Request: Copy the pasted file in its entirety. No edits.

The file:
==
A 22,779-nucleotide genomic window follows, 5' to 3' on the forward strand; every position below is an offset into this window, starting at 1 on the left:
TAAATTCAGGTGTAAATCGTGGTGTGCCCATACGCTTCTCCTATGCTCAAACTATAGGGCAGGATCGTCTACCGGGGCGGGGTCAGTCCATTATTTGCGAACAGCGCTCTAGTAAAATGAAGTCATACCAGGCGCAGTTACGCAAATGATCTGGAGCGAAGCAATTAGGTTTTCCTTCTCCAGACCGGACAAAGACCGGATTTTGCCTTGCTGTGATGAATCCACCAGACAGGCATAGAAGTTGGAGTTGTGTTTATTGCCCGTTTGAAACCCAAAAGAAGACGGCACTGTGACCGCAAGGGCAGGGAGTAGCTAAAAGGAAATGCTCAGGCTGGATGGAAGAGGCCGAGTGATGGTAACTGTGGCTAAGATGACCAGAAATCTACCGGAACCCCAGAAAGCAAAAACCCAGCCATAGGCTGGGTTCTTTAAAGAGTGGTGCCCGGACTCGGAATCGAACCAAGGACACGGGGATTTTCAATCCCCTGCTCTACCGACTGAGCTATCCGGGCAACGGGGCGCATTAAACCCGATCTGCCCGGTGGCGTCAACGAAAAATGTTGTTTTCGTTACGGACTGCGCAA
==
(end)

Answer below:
A 22,779-nucleotide genomic window follows, 5' to 3' on the forward strand; every position below is an offset into this window, starting at 1 on the left:
TAAATTCAGGTGTAAATCGTGGTGTGCCCATACGCTTCTCCTATGCTCAAACTATAGGGCAGGATCGTCTACCGGGGCGGGGTCAGTCCATTATTTGCGAACAGCGCTCTAGTAAAATGAAGTCATACCAGGCGCAGTTACGCAAATGATCTGGAGCGAAGCAATTAGGTTTTCCTTCTCCAGACCGGACAAAGACCGGATTTTGCCTTGCTGTGATGAATCCACCAGACAGGCATAGAAGTTGGAGTTGTGTTTATTGCCCGTTTGAAACCCAAAAGAAGACGGCACTGTGACCGCAAGGGCAGGGAGTAGCTAAAAGGAAATGCTCAGGCTGGATGGAAGAGGCCGAGTGATGGTAACTGTGGCTAAGATGACCAGAAATCTACCGGAACCCCAGAAAGCAAAAACCCAGCCATAGGCTGGGTTCTTTAAAGAGTGGTGCCCGGACTCGGAATCGAACCAAGGACACGGGGATTTTCAATCCCCTGCTCTACCGACTGAGCTATCCGGGCAACGGGGCGCATTAAACCCGATCTGCCCGGTGGCGTCAACGAAAAATGTTGTTTTCGTTACGGACTGCGCAA